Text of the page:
Ancient Grains and Desserts

A Beneficial Union


As recently as May of 2016, The Plate, a blog published by, reported about a national survey which found that 84 percent of Americans throw away food based on the sell by date stamped on packages. Yet, ancient — a word partly defined as having the qualities of age or long existence — is the latest movement in consumer food trends in regard to grains. But just like the best buy, sell by, or expiration date on packaged food doesn’t necessarily sound the alarm to clear out the pantries, neither does the ‘ancient’ in ancient grains, seeing as the meaning is much more regal for the latter.

In terms of consumable food, a term like ancient grain immediately piques curiosity and subtly demands respect, indicating that this ingredient has been around for quite some time. Ultimately, an ancient grain is one that has been largely unchanged over the last several hundred years, according to And similar to how kale, spinach, and collard greens enjoyed a superfood status when the family of dark, leafy greens was being highlighted as a new trend, ancient grains also has its standout culinary celebrities.

As reported by, these seven grains could be the next quinoa: indian rice grass, spelt/farro, teff, fonio, millet, and Khorasan (kamut). However, honorable mentions we may be a little more familiar with that are also considered to be ancient grains include oats; chia seeds; black barley; blue corn; red, black, and wild rice; einkorn; sorghum; amaranth, and buckwheat. Additionally, along with spelt/farro, and teff, some of these “old” favorites are the most popular to bake with including oats, chia, buckwheat, and barley. Nonetheless, many sources agree that any ancient grain can be ground and used in baking as an alternate to regular flour.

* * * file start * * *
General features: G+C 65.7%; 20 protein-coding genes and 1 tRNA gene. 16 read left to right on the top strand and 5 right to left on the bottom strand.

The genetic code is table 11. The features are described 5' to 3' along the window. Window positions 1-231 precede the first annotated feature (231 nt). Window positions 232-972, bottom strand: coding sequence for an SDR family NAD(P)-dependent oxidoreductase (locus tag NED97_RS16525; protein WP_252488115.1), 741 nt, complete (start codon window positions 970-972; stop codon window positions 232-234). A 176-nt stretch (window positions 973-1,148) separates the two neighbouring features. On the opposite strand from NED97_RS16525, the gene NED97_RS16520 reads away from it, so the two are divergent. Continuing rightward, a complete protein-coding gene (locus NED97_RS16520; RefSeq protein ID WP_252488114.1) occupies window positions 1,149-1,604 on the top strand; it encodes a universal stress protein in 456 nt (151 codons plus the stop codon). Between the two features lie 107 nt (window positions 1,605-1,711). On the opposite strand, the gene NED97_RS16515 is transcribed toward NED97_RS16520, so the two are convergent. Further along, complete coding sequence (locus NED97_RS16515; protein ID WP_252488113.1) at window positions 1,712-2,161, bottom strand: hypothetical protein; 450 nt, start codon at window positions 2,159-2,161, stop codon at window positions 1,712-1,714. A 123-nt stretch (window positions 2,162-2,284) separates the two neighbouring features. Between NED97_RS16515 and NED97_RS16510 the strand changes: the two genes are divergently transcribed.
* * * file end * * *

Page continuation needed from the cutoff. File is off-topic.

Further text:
anciet-grains-infographicDue to the heavy influence of the Millennial generation, Americans have an increased interest in what they are consuming. And according to, ancient grains represent a return to a simpler, wholesome way of eating. Additionally, the digital resource reports several reasons for the rise in popularity of ancient grains, including their higher level of protein than durum wheat; their richness in vitamins, minerals, and phytochemicals; they offer a high supplement of fiber; and some are gluten-free — an important factor in today’s culture of dietary restrictions.

Furthermore, because less use of pesticides and fertilizers are necessary for the growth and maintenance of ancient grain crops, which also require less irrigation than wheat, there is a decreased carbon footprint regarding their cultivation, making them ecofriendly crops.